### Development of the multi-pitch tool path

Correction of the form error by CCOS processes aims to polish every region to a desired plane of absolute flatness, which is commonly located at the lowest point on the surface as shown in Fig. 8. In fact, a lower plane has to be selected due to the maximum motion speed of the tool. Such a removal map introducing extra removal isn’t propitious to restraint of residual ripples as revealed above.

If the desired plane selected at the lowest point, the desired removal amount at the point would be zero. As the tool traverses across the point, it inevitably removes material deteriorating figure convergence, thus the tool are commonly driven with a most velocity allowable for the machine. Furthermore, the path pitch within lowest regions should be as large as possible so as to introduce less over-removal, but in uniform pitch tool path, a large pitch would deteriorate the residual ripple errors. Therefore, we develop a multi-pitch tool path which has a large pitch in less removal regions reducing over-removal and small pitch in more removal regions so as to decrease the residual ripples while guaranteeing the figure convergence.

The polishing procedure with the multi-pitch tool path is showed in Fig. 9. First, we should generate the removal map according to the actual surface figure and the desired surface figure. Then, the removal map is divided into several subregions based on the removal variance. After that we calculate the scanning path pitch and generate the path for each subregion. The spacing between adjacent dwell points along each path line, i.e. the feeding pitch, is also determined. The feeding pitch can be adopted within a wide range, yet value of the scanning pitch is recommended. After determination of the scanning and feeding pitches, we then acquire the dwell points on the whole surface. The polishing time at each dwell point (i.e. the dwell map) can be solved with various algorithms such as discrete convolution model, the linear equation model and so forth [17]. Finally, the CNC code can be generated according to the dwell point on the path and the dwell time map.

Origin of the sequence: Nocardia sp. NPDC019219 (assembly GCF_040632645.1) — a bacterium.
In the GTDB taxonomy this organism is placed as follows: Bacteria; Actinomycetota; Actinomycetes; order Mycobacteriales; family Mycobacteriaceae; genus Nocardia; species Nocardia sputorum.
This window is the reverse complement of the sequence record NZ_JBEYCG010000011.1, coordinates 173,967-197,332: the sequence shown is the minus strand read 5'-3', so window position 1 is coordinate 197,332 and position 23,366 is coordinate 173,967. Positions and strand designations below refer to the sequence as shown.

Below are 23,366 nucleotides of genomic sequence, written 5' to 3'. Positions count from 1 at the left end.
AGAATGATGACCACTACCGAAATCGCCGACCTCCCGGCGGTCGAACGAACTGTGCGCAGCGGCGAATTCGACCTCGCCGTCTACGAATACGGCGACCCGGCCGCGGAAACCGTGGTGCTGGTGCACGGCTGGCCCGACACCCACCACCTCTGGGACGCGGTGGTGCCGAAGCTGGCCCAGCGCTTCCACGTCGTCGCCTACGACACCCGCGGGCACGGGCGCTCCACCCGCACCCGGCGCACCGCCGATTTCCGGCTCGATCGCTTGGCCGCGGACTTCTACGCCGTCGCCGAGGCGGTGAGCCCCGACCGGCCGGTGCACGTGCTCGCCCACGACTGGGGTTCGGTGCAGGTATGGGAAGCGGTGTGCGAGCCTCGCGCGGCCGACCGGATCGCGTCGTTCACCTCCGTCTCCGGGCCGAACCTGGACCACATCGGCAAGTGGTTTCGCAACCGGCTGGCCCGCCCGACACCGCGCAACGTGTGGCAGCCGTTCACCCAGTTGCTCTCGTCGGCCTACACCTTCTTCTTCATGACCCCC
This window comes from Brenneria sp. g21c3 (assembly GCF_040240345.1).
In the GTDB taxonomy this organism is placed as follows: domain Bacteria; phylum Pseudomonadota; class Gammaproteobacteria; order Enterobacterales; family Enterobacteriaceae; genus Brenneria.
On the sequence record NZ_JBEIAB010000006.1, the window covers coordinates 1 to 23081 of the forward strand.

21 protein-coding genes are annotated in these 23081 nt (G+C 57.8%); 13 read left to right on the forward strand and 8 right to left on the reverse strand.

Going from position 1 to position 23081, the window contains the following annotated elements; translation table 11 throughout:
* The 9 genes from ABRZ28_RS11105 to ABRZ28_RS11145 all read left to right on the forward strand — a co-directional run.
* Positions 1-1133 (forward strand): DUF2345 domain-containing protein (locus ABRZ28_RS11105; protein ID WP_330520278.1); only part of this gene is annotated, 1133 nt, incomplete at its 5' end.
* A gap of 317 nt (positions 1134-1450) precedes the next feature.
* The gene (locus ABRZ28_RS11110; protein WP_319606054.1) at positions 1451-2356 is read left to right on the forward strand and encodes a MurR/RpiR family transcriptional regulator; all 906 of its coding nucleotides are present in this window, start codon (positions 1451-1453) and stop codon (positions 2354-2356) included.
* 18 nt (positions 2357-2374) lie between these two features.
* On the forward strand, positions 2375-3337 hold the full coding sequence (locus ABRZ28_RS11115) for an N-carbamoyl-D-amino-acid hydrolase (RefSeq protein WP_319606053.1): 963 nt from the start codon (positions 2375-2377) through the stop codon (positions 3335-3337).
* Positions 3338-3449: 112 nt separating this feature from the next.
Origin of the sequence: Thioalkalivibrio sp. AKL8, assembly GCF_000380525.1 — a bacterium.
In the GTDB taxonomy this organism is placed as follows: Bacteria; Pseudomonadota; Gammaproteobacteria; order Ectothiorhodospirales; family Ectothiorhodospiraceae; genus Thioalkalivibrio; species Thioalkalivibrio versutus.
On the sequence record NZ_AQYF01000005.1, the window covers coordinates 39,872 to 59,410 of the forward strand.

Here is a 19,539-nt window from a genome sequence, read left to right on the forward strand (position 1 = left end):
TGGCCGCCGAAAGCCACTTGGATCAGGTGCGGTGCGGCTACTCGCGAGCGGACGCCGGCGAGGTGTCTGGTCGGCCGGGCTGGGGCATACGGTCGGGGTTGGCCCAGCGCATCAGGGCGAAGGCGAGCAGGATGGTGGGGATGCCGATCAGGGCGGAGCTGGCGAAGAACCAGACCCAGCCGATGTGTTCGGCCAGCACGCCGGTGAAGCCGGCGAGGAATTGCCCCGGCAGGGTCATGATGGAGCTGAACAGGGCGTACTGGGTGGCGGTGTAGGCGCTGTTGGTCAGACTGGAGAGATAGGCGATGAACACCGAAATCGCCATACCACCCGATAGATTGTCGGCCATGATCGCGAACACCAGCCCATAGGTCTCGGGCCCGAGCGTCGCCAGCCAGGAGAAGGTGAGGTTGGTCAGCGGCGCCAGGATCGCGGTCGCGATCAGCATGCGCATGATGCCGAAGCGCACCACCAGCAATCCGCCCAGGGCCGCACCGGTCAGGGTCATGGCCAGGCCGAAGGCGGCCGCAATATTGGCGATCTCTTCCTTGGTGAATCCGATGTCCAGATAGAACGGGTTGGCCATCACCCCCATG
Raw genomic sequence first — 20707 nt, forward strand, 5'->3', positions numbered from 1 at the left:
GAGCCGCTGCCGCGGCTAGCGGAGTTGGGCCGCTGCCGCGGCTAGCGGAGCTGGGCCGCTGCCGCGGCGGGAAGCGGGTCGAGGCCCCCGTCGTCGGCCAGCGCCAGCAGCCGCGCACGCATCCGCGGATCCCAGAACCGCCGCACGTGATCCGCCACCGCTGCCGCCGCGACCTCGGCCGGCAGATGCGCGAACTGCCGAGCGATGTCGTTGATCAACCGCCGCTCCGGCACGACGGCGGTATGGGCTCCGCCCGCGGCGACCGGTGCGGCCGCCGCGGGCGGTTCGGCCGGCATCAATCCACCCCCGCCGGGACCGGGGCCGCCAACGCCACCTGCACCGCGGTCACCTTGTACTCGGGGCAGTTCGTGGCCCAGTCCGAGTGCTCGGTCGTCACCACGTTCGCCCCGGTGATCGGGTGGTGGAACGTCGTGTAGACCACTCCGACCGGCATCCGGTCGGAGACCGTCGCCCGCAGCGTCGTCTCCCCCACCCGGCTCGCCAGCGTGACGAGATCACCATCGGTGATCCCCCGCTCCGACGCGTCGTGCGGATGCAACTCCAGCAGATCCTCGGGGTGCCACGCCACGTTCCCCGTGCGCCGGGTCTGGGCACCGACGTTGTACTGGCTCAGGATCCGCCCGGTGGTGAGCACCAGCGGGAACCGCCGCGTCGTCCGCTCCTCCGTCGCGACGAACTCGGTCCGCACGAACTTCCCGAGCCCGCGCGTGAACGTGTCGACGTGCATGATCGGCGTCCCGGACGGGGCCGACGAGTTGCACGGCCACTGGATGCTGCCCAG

### Determination of the path pitch in each subregion

While generating multi-pitch tool path, we first divide the optic surface into several subregions according to the removal map. The whole material removal scope within the maximum and minimum removals is divided into several ranges, and then each removal range determines the corresponding subregions. The number of the removal ranges or subregions depends on the whole removal scope; the larger the removal, the more the ranges or subregions. Generally, 3 ~ 6 removal ranges or subregions are appropriate for most cases. Assuming a removal map has a maximum removal of *r* and a minimum removal of 0, it is divided into *m* subregions and the removal variance in each subregion has the same value d*r*, then the removal in each subregion can be derived by Eqs.4–5.

$$ \left(k-1\right)\cdot \varDelta r\le {r}_k<k\cdot \varDelta r,\kern1em k=1,\dots, m. $$

(4)

$$ \varDelta r=r/m $$

(5)

While determining the path pitch in a subregion, a dwell point *P* which has a removal of *h* and covers a square area in the subregion is considered, as shown in Fig. 10. The removal is almost uniformly distributed in the tiny square area, and then the correlation among the removal depth (*r*), path pitch (*d*) and feeding velocity (*v*) can be obtained by Eq.6. It is revealed that a certain *d* can be calculated for a given *s*, *r* and *v*
_{max}, as shown in Eq.7.

$$ s=r\cdot d\cdot v $$

(6)

$$ d=s/\left(r\cdot {v}_{\mathrm{max}}\right) $$

(7)

In Eqs.6-7 *h* represents the feeding pitch, *v*
_{max} the largest feeding velocity allowed by the machine, and *s* is the volume removal rate of the TIF, which can be derived by Eq.8:

$$ s={p}^2\cdot \sum_{j=1}^l\sum_{i=1}^k{R}_{i,j} $$

(8)

*Where p* (unit in mm) is the pixel size of the TIF, and Ri,j (unit in um) is the TIF removal rate.

As revealed in the previous section, minimum path pitches are desired for restraint of residual ripple errors. Eq.7 indicates that the feeding velocity is inversely proportional to the pitch; thus, we can adopt a maximum feeding velocity allowed by the machine so as to decrease the pitch. However, increasing feeding velocity has a significant impact on the stability of TIF. A too large feeding velocity will result in alteration of TIF, and hence deteriorate efficiency of figure correction as well as MSF errors. Further, the machine imposes restrictions on the moving velocity and acceleration of every movable component. Hence, there is a favorable maximum velocity allowed for each polishing machine. Herein, the largest feeding velocity (*v*